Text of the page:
German artist Kurt Schwitters’ Ursonate is another notable case. Schwitters was a Dadaist who is famous for his collages, known as ‘Merz’ pictures. But he dedicated much time and energy to writing and performing his primordial sonata, which remains influential to this day.
If Marinetti could be said to have heard the future in the sounds of war machines, then Schwitter’s ear was drawn to the most basic units of language – syllables. He attempted to provoke the contemporary arts establishment of the day with performances in literary salons more accustomed to romantic poetry, gradually developing and expanding the piece as he went.
Boundaries of intelligibility
Similarly, French sound and concrete poet Henri Chopin is known for deliberately using crude sound manipulations to explore the boundaries of intelligibility. He’s also renowned for his focus on working not just with language, but with the sounds of his body – particularly the noise of his voice and breath. Significantly, he did not simply write his poems. Instead, he recorded them with tape recorders and other audio technologies, using these same machines to perform live.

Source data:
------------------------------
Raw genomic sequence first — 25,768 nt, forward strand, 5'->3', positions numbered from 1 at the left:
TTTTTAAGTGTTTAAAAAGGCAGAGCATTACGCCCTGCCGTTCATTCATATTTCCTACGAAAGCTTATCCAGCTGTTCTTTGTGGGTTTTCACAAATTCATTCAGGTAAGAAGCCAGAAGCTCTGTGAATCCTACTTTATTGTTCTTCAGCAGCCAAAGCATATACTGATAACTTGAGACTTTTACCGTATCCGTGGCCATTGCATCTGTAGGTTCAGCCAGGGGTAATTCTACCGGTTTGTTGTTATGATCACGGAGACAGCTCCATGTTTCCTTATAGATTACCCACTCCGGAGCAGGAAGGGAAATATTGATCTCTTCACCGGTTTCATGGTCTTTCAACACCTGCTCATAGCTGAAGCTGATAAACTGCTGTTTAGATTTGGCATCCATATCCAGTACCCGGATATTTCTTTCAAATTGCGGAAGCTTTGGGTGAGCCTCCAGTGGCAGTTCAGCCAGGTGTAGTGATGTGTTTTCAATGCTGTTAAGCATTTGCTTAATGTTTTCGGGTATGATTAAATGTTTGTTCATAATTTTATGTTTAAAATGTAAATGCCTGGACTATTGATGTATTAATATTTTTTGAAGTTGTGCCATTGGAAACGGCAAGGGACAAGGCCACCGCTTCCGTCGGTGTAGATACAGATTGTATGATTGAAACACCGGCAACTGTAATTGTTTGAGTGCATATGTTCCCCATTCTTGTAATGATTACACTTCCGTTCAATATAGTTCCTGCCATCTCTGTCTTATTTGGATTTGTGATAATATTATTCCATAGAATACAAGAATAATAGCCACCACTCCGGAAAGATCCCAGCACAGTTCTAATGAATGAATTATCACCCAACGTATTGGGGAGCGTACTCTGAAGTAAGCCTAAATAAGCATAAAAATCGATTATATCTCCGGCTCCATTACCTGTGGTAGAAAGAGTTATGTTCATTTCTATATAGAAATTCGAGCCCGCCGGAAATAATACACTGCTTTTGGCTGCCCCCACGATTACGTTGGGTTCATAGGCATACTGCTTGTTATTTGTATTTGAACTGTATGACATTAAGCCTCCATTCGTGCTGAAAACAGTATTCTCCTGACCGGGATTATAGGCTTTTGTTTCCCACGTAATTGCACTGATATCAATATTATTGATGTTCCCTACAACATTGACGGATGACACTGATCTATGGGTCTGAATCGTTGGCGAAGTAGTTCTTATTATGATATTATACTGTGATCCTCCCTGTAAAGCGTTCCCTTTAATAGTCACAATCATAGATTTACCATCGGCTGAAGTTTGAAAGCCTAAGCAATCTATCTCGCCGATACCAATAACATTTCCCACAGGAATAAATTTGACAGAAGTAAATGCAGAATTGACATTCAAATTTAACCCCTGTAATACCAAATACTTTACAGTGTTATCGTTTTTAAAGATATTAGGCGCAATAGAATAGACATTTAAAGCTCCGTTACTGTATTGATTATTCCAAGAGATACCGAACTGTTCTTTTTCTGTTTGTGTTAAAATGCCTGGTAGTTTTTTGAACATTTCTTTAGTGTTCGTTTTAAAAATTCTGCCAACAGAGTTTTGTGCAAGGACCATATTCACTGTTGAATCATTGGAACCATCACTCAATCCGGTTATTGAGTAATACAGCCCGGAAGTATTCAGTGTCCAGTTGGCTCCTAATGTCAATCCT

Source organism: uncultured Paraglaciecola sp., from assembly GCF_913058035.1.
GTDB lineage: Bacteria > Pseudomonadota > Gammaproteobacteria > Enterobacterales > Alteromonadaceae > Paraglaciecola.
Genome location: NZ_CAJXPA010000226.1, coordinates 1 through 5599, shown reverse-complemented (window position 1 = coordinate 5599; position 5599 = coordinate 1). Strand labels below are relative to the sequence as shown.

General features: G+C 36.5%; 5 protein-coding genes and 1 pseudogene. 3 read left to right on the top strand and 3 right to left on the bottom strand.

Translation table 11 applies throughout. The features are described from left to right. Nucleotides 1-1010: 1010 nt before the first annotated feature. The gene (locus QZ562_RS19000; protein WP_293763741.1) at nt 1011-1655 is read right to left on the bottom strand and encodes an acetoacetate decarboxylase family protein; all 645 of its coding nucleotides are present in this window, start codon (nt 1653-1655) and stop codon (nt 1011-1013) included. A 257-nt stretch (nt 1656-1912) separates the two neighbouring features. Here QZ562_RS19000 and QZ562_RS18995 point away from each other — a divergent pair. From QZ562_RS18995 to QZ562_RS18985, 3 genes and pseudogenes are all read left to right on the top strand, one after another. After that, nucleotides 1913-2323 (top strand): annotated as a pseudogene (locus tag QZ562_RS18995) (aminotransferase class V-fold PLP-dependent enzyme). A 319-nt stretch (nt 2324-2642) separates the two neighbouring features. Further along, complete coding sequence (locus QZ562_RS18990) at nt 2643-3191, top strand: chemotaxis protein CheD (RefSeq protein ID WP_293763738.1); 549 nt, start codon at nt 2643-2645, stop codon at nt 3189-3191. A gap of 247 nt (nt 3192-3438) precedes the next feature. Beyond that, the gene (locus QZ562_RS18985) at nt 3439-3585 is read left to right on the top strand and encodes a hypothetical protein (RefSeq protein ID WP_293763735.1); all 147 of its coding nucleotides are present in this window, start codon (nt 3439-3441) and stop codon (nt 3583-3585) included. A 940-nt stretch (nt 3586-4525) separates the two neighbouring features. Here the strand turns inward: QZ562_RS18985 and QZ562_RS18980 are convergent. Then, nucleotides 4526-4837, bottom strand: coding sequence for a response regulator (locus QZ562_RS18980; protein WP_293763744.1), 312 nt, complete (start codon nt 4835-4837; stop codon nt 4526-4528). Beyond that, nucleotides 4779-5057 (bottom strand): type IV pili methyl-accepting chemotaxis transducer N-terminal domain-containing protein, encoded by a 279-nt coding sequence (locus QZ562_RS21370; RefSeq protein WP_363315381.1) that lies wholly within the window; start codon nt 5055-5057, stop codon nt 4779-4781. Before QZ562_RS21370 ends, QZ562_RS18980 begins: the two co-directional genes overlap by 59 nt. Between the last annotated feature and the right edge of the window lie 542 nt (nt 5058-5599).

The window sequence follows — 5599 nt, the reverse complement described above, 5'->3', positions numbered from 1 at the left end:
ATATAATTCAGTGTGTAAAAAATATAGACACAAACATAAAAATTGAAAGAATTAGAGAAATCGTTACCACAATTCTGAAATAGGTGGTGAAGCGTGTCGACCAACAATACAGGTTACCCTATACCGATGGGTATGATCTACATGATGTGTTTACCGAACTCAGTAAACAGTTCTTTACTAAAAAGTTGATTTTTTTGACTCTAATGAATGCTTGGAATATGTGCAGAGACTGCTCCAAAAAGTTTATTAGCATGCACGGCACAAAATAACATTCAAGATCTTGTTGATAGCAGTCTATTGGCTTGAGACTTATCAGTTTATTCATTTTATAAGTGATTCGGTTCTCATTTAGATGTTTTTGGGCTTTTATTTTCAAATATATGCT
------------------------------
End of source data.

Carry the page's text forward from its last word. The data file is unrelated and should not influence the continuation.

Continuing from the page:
Even John Cage – famous for his ‘silent’ piece and dedication to experimental music – produced several written texts which he also performed. Perhaps the most well known is Indeterminacy: New Aspect of Form in Instrumental and Electronic Music. Released as a double LP by the Folkways label in 1959, the work combines Cage himself reading ninety one-minute stories with his frequent collaborator David Tudor performing material from Cage’s Concert for Piano and Orchestra, and recordings from Cage’s own realisation of another of his works, Fontana Mix. The recording, as well as the 1958 lecture on which it’s based, shows Cage toying with the distinction between his writings and music; indeed, between these and his own life.